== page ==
About A Half Cent Coin

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These rare beautiful coins are almost like snowflakes. With all the varieties, you swear no 2 are the same.

While all were minted at the Philadelphia mint this unique coin went through a lot of changes. This denomination was authorized in April of 1792 and originally weighed 132 grains, that’s 8.55345612 grams. In January of 1793 the weight was changed to 104 grains, which is 6.73908664 grams and again in January of 1796 to 84 grains or 5.44310844 grams. Sadly this poor coin was short lived and by February 1857 the coin was discontinued. 

One of the things I found most difficult about this coin type while going through our inventory was not so much the grading, which can be done far more easily using PCGSPhotograde site (The photograde app is available for both Apple & Android products) but figuring out all the different varieties. Just looking at the red book every year practically has varieties and it doesn’t stop till about the end of the series in the late 1820’s. There are so many varieties that not even red book posted pictures to help determine all of them. Making the whole stipulation of  is this a widely spaced 3 in 1803 a journey on its own. Sadly the Cherrypicker’s Guide opens a whole other can of worms, which I’ll get into shortly. So how does one go about figuring out all these varieties listed in Red book without images to reference? Yes, PCGS, once again to the rescue with Coin Facts! I wish I could say the site was uber helpful and easy to use but it’s not. It is better than nothing though.

Let me use the Draped Bust Half Cent 1803 as an example, considering it was the one that got me started on this journey. Yes, that is the coin to the right. I know not much to look and according to red book there is no price difference between a widely spaced 3 and normal dated 3. So why go through all the rigmarole? Well, for you guys! Now sadly, the detail on this coin is horrible its a Good  (G04) with corrosion, but with a good magnifying glass or digital microscope it’s not so difficult. (I know the microscope is cheating.) After doing lots of search on Google, Coin Facts was really all I could find that makes a great reference to help figure out varieties.  (To see what I was looking at click here.) One of the downfalls of the site is instead of listing the varieties as Open spaced, String strike and regular, they are listed as Cohen 1-4 which is difficult to decipher. Cohen 1 is pretty easy to figure out just by looking at the picture and luckily had a good description below it. Unfortunately, when it came for Cohen 2-4 not so lucky.  It took a lot of flipping between Cohen 2 & 3 to figure that in Cohen 3 the 3 appears to be further away from the 180 than in Cohen 4. So I did determine that this coin was not a widely spaced 3. (Now to rinse & repeat on the next coin! FYI I don’t wash/clean coins.)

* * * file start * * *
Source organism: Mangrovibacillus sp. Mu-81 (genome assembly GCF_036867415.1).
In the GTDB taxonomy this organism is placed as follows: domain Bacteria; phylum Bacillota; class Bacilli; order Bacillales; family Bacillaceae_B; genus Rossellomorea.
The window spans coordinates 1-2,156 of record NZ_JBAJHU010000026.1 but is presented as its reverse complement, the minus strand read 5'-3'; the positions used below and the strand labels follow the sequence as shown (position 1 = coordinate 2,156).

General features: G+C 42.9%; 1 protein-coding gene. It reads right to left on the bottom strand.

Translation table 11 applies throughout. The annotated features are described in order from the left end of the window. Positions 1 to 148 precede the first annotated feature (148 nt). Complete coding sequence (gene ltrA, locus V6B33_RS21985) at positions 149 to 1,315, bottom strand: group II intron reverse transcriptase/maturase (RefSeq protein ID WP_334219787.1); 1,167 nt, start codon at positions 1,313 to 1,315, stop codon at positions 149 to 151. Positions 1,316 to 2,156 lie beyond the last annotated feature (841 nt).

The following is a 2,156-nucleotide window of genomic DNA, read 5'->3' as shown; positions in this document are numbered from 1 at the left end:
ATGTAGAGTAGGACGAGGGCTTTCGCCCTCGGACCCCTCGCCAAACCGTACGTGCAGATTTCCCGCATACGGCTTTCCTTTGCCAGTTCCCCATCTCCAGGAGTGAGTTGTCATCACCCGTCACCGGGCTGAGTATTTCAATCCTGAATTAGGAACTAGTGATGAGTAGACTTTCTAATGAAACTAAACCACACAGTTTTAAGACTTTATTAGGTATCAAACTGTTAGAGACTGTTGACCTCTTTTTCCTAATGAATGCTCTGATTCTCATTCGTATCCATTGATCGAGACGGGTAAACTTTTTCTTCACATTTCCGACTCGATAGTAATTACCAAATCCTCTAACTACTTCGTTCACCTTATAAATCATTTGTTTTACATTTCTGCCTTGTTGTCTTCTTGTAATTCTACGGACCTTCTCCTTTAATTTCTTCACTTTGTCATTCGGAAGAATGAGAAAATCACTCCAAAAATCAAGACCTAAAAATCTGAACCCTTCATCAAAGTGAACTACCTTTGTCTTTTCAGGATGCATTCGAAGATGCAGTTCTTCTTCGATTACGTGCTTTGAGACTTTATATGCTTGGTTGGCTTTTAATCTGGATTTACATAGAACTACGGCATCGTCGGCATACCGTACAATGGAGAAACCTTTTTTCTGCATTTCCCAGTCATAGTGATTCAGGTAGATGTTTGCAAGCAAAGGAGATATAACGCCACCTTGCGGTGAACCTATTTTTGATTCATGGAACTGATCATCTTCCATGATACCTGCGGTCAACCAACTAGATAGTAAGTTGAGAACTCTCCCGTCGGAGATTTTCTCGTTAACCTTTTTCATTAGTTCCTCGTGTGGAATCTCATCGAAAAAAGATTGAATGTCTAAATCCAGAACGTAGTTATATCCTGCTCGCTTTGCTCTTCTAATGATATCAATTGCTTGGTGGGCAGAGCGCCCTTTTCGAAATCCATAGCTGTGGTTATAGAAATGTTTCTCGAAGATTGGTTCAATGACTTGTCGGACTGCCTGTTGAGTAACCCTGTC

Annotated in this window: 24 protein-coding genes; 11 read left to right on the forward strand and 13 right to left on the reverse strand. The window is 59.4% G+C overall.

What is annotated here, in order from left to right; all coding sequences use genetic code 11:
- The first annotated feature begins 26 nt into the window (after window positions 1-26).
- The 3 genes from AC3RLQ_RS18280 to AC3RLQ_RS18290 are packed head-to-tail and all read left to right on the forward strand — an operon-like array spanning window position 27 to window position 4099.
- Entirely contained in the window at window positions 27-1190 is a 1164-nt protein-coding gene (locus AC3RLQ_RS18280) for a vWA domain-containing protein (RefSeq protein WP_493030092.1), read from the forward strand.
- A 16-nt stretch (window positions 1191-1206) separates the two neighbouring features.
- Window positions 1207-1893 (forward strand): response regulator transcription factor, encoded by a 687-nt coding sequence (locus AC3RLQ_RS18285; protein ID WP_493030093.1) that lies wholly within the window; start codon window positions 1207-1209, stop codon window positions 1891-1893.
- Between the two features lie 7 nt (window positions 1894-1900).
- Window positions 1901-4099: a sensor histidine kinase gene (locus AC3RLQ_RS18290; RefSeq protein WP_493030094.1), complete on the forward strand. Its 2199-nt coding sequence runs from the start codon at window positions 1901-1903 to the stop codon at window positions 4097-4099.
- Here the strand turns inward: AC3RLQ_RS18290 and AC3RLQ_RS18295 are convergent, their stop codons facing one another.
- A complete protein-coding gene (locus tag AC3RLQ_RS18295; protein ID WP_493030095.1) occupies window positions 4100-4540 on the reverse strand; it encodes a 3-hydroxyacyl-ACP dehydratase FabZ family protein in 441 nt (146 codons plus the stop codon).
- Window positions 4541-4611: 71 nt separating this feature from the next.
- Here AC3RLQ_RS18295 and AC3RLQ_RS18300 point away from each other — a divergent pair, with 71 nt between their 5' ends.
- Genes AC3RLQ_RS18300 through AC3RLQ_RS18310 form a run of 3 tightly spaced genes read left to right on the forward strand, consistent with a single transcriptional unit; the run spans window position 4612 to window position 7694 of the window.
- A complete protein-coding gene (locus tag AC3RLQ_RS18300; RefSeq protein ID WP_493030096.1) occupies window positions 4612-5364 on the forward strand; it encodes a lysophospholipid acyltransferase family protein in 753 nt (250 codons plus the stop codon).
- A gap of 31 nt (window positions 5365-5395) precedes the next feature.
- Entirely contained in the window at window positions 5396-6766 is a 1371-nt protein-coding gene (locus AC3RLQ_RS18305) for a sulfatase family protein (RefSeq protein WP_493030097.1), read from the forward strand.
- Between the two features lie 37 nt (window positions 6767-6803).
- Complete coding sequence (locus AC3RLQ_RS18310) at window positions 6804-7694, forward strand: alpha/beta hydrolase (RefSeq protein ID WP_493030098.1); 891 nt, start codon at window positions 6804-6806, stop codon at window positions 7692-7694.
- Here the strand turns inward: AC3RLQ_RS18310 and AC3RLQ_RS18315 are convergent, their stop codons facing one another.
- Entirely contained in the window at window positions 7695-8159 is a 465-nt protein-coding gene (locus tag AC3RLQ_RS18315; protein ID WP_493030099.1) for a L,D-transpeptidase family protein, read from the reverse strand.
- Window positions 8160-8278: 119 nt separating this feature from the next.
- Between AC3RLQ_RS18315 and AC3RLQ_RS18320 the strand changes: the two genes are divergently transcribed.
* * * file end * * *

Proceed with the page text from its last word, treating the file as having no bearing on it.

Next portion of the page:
Now I mentioned Cherrypickers Guide earlier, this book may list some of the varieties mentioned in the Red Book but normally it lists varieties & errors that are not so well known.  The plus side to this book is it has blown up pictures with a description. I know what you’re thinking another reference guide, but I have like 20 different guides.  The thing about this beauty is it can be a difference of your coin being worth only $60 or being worth $500 or even more. Granted these values can vary depending on the coin, year & variety. Now I do have this book available in hardcover and you can click the image to order it but I highly recommend you buy the online Kindle version instead for immediate use by clicking this link: Cherrypickers’ Guide to Rare Die Varieties of United States Coins: 1 (An Official Whitman Guidebook). While you’re at it you can also download Cherrypickers’ Guide to Rare Die Varieties of United States Coins: 2 (An Official Whitman Guidebook). Although you can order both books from my site I’ve found having an e-reader searchable version is always easier than the hard copy.

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